Costs for Chinese consumers are likely not to experience a surge despite a recent increase in producer prices in the country, according to JPMorgan Private Bank’s Alex Wolf.
“We don’t see (producer inflation) really going into consumer prices. They’ve risen a bit, but we don’t see much of a further rise in consumer prices that would force the (People’s Bank of China) to act in any way,” said Wolf, who is head of investment strategy for Asia at the firm.
He said that while there has likely been a peak already for producer inflation, in some cases consumer prices also appear to have peaked.
Profits for manufacturers of China have been eroded because of a soaring production costs for country’s manufacturers primarily because of a surge commodity prices. There was a 36.4 per cent year on year growth in May of profits at China’s industrial firms which was slower than the 57 per cent profits at China’s industrial firms, showed official data released over the weekend.
On the other hand, a 9 per cent year on year growth in China’s producer price index in May was reported in data released in early June. That rate of growth was the fastest since 2008. The data also showed that there was a 1.3 per cent year on year growth in the consumer price May. The gap between the speed of growth of producer prices and consumer prices in May was also a record for the Chinese economy.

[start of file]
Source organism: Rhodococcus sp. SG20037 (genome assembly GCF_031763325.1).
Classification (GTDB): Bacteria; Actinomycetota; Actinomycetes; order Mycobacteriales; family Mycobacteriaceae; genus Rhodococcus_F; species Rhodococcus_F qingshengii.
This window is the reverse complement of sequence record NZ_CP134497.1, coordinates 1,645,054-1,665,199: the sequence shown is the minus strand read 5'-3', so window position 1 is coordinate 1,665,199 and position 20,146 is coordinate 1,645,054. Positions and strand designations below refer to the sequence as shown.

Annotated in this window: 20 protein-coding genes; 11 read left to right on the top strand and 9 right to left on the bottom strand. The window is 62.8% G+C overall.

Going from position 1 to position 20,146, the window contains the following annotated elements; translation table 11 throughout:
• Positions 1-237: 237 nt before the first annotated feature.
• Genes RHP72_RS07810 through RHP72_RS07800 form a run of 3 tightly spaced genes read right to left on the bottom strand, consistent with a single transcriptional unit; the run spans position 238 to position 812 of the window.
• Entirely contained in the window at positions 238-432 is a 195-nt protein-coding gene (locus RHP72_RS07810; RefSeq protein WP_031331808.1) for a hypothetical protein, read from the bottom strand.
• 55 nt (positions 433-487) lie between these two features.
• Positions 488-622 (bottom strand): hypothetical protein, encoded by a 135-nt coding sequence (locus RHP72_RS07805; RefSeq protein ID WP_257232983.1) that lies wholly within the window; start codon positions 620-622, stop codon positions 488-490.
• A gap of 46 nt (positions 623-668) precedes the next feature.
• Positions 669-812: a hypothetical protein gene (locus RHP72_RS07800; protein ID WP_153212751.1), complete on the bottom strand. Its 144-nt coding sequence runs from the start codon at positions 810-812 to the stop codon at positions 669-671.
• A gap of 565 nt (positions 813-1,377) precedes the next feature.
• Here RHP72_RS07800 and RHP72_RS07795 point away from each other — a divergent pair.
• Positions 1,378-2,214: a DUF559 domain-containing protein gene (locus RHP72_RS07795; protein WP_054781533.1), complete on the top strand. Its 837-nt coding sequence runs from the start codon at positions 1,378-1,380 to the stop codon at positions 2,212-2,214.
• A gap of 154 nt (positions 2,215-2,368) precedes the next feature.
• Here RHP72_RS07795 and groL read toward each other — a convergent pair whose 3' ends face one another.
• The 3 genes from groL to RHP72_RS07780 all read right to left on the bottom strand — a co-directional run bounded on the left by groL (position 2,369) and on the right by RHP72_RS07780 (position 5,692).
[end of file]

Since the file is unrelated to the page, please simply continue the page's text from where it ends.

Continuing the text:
“There’s not a very clear relationship between producer prices and consumer prices historically,” Wolf said.
“You’ve only seen a few instances where high producer prices do trickle down to consumer prices,” he said. “Producer prices are almost entirely driven by commodity prices.”
He added that “the only time” historically that producer inflation has trickled down into consumer prices is “when there’s really strong consumer demand” which is a condition that is currently seemingly impossible given the slow recovery of retail sales in China.
(Adapted from CNBC.com)